BACKGROUND: Patients with cancer or other diagnoses associated with chronic anemia often receive red blood cell (RBC) transfusion as outpatients, but the effect of transfusion on functional status is not well demonstrated. STUDY DESIGN AND METHODS: To estimate the effect of transfusion on functional status and quality of life, we measured 6-minute walk test distance and fatigue- and dyspnea-related quality-of-life scores before and 1 week after RBC transfusion in 208 outpatients age ≥50 with at least one benign or malignant hematology/oncology diagnosis. To account for potential confounding effects of cancer treatment, patients were classified into two groups based on cancer treatment within 4 weeks of the study transfusion. Minimum clinically important improvements over baseline were 20 meters in walk test distance, 3 points in fatigue score, and 2 points in dyspnea score. RESULTS: The median improvement in unadjusted walk test distance was 20 meters overall and 30 meters in patients not receiving recent cancer treatment. Fatigue scores improved overall by a median of 3 points and by 4 points in patients without cancer treatment. There was no clinically important change in dyspnea scores. In multiple linear regression analysis, patients who maintained hemoglobin (Hb) levels of 8 g/dL or greater at 1 week posttransfusion, who had not received recent cancer treatment, and who did not require hospitalization during the study showed clinically important increases in mean walk test distance. CONCLUSIONS: Red blood cell transfusion is associated with a modest, but clinically important improvement in walk test distance and fatigue score outcomes in adult hematology/oncology outpatients.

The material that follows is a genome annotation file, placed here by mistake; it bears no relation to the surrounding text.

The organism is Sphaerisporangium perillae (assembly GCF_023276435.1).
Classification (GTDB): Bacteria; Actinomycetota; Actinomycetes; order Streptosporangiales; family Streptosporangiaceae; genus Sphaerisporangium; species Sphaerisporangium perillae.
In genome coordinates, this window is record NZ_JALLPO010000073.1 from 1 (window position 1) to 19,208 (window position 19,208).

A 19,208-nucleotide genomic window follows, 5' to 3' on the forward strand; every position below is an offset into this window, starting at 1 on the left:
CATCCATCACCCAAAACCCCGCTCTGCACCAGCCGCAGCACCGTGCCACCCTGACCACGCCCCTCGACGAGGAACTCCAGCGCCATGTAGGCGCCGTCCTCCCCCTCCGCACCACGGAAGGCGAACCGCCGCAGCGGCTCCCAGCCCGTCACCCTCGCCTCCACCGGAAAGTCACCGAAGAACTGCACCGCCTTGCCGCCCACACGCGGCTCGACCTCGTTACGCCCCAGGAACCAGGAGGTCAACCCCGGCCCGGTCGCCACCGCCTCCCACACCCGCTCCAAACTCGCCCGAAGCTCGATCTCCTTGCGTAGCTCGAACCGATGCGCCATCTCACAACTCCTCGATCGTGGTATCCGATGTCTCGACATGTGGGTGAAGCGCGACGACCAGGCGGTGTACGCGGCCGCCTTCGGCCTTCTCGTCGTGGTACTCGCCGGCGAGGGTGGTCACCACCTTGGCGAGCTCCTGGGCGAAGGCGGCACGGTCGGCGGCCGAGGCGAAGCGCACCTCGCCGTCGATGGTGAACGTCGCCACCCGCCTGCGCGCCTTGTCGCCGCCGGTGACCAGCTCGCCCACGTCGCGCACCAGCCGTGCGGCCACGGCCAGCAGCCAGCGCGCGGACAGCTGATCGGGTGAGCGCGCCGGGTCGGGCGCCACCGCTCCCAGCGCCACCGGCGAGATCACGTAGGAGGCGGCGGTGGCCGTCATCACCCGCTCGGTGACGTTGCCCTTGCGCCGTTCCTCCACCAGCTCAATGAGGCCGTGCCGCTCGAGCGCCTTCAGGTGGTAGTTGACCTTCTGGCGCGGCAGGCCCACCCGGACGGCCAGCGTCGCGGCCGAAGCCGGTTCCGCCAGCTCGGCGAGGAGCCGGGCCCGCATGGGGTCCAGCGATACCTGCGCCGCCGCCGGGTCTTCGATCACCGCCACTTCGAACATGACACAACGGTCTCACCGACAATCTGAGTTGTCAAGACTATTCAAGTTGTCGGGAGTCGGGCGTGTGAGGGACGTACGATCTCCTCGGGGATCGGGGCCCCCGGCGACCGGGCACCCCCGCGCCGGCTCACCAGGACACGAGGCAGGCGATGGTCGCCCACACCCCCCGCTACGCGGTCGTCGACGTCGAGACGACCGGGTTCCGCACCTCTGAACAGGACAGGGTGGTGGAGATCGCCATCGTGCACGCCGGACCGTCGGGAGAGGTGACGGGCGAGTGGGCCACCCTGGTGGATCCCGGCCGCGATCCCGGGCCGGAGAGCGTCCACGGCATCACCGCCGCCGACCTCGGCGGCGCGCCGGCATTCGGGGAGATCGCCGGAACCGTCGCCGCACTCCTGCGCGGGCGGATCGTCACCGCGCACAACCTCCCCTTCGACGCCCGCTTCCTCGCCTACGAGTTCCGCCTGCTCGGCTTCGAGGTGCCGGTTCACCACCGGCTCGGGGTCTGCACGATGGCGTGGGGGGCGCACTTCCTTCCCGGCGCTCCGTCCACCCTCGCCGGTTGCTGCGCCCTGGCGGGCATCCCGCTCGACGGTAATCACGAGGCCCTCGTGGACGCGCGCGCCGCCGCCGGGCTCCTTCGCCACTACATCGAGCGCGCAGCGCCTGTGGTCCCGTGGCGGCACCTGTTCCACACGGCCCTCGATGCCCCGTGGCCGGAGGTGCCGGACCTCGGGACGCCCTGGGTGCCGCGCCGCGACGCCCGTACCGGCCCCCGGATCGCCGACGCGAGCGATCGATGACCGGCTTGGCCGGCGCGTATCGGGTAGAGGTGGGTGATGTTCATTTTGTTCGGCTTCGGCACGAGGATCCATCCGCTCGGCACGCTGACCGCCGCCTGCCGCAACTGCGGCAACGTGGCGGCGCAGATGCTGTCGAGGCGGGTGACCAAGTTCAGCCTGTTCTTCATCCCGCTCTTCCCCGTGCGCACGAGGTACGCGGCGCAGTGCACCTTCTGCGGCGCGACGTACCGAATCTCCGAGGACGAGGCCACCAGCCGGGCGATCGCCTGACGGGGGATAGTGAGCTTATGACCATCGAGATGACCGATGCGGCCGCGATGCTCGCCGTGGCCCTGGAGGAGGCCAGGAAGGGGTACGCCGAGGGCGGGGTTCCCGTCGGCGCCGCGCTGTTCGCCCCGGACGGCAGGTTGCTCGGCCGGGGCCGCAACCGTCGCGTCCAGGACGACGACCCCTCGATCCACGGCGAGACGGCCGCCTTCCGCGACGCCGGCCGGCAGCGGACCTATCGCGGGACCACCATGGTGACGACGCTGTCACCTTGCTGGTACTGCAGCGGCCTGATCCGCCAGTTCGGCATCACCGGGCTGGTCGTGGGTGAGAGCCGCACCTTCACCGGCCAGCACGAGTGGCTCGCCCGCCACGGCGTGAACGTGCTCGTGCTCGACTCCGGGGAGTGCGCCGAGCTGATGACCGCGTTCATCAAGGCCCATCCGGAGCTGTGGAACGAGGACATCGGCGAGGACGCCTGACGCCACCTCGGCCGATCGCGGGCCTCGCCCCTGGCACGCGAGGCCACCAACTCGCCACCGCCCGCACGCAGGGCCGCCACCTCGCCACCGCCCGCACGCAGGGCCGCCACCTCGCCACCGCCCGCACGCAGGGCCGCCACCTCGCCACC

All Science Journal Classification (ASJC) codes
- Immunology and Allergy